Duchy of Lancaster: Parliamentary Surveys
|Title:||Duchy of Lancaster: Parliamentary Surveys|
The documents in this series are, with a few exceptions, eighteenth and nineteenth century transcripts of parliamentary surveys relating to the lands of the Duchy of Lancaster throughout England and Wales.
The original surveys were produced under the two acts of 1649 and 1650 for the sale of crown lands, and are of two main types: those of single tenurial units such as honors and manors, and those of whole hundreds or wapentakes.
The surveys were mostly concerned with value and details of tenurial arrangements and rents rather than topography, although details of buildings are sometimes given.
This series also includes a few copy particulars and one copy contract for the sale of crown lands. These record the tenure, rents and conditions of the lands in question.
The original parliamentary surveys may be found in:
|Held by:||The National Archives, Kew|
|Legal status:||Not Public Record(s)|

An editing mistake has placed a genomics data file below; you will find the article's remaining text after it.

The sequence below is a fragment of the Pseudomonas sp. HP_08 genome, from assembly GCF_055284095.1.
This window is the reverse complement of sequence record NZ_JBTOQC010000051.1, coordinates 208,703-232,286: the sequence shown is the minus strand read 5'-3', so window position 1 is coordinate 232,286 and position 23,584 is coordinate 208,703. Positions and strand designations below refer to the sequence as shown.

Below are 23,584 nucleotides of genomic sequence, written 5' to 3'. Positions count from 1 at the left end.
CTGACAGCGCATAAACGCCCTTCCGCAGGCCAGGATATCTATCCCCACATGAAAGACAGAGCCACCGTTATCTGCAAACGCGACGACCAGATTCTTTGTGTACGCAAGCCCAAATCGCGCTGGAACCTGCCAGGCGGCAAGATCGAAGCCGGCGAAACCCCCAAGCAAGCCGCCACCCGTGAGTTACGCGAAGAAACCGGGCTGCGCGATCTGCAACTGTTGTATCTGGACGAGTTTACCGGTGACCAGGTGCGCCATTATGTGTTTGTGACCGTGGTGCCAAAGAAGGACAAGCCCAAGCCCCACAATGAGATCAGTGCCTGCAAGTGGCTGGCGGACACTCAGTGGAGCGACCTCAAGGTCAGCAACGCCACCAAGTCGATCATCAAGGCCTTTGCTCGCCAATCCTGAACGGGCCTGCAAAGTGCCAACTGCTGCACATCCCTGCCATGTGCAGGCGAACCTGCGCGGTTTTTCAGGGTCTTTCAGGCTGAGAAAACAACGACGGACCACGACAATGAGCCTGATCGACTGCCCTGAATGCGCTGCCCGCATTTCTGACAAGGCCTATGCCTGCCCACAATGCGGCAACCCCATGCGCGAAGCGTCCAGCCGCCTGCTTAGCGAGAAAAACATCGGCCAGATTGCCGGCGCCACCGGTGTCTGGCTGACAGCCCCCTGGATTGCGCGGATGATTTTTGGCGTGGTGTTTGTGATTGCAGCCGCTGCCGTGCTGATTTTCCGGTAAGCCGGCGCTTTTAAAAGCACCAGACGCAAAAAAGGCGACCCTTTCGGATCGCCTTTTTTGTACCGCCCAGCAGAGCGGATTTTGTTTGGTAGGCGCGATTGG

|Physical description:||87 papers|
The classic study of the parliamentary surveys, including those in this series, is S J Madge, The Domesday of Crown Lands (London, 1938).
|Unpublished finding aids:||
A typescript calendar by S J Madge entitled 'Parliamentary Surveys of Crown Lands during the Commonwealth' (1927) detailing all the parliamentary surveys then known to exist county by county is available. Please speak to staff at the Map and Large Document Room enquiry desk for the precise location.
|Administrative / biographical background:||
The original surveys were produced under two Acts of 1649 and 1650 for the sale of crown lands. Under the first Act, dated 16 July 1649, trustees were appointed to sell the properties. These trustees appointed local surveyors to carry out surveys of the crown lands that were sold. The surveyors produced two copies of each survey: one was kept by a surveyor general, Colonel William Webb, and the other by the registrar appointed under the act to keep all relevant records. The first act authorised the sale of honours and manors and the second act authorised the sale of fee-farm rents, which were ascertained by surveying whole hundreds or wapentakes.